Sumburgh Head is a maelstrom of birds on the pommel of Shetland. Cliffs, echoing with their songs, dive to the surging waves beneath me. The rest of the island chain cuts the sea to the north, like shards from some mythic hero-god’s sword. I turn away from the circling Shags, Kittiwakes, and Fulmars and look south into the gemstone ocean. In the moments it takes the blindness to recede: the cacophony is torn by the wind and flung across the water; the northern sun’s heat vies with cool sea winds; and a perfume of iron, sulphur, cold air, and cut grass climbs skyward. My sight returns pixel by pixel to reveal an island cutting through the mist on the horizon.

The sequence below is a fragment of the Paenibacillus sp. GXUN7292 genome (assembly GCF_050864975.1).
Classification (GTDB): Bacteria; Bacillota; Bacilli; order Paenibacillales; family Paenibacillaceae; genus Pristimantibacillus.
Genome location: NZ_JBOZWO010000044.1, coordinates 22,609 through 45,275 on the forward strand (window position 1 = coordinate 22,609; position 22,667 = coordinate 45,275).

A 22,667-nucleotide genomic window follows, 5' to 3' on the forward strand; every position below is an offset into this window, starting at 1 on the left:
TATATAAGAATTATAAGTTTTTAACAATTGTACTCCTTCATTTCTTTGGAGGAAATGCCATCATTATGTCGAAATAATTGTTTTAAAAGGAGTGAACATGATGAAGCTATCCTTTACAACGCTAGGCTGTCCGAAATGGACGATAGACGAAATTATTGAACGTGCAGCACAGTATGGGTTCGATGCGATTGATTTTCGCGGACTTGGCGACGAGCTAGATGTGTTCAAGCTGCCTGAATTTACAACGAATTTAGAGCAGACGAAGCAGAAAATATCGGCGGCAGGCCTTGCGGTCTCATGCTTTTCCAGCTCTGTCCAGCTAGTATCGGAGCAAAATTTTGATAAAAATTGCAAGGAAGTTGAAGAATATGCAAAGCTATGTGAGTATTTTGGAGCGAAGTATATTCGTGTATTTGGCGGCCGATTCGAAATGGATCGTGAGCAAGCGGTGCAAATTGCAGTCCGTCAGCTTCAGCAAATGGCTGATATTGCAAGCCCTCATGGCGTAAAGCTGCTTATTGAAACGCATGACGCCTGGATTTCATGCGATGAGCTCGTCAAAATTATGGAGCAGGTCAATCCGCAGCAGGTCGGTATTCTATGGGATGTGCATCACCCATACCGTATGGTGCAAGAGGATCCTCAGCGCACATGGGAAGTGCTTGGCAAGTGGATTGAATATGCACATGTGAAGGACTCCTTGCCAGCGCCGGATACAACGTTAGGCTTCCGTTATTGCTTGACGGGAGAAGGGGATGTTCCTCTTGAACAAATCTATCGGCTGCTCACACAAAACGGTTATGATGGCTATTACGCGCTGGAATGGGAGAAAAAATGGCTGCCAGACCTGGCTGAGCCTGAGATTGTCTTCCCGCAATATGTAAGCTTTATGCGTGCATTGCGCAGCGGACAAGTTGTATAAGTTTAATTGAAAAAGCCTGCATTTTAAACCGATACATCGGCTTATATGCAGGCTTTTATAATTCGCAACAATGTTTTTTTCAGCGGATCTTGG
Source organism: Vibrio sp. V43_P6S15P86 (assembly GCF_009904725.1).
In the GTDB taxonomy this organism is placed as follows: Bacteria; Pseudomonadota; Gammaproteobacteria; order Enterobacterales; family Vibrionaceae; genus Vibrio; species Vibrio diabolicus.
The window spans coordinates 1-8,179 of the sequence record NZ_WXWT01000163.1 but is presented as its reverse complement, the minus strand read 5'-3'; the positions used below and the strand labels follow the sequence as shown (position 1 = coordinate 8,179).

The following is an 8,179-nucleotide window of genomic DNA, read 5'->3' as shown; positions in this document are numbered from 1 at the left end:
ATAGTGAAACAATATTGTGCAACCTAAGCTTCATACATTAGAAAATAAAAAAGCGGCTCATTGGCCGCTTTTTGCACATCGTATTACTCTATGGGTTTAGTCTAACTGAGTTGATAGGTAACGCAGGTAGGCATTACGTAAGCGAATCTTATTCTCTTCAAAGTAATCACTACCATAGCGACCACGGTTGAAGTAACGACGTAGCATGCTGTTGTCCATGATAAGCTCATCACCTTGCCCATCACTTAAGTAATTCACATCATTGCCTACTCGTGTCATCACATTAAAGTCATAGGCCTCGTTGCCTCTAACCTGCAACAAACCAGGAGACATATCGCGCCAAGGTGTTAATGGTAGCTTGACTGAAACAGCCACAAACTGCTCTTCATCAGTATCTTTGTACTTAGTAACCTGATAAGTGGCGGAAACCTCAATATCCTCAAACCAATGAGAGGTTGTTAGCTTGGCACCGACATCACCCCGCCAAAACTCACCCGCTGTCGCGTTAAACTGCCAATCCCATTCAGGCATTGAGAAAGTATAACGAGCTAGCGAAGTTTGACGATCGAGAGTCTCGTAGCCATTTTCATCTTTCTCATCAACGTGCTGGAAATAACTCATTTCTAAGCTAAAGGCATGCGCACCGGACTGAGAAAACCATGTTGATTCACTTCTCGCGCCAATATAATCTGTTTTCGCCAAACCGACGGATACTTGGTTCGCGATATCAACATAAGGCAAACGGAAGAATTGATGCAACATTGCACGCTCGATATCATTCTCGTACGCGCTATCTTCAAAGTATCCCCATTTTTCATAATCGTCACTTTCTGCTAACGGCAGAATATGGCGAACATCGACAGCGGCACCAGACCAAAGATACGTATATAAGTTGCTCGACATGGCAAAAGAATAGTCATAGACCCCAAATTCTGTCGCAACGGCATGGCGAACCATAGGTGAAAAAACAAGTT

Fri∂arey was the Norse name for Fair Isle, a term that means “sheep island.” Who knows if that was meant as a cruel jest or simple observation? If we are at all, we aren’t far removed from the violence economy. Have we traded plundering and burning and looting for sightseeing and shopping and drinking? A cynic might equate these actions, the latter batch being an insidiously refined and shrouded version of the former. There is hypnosis in the sparkling water. Once you’ve seen Fair Isle through the mist, it’s hard to look away.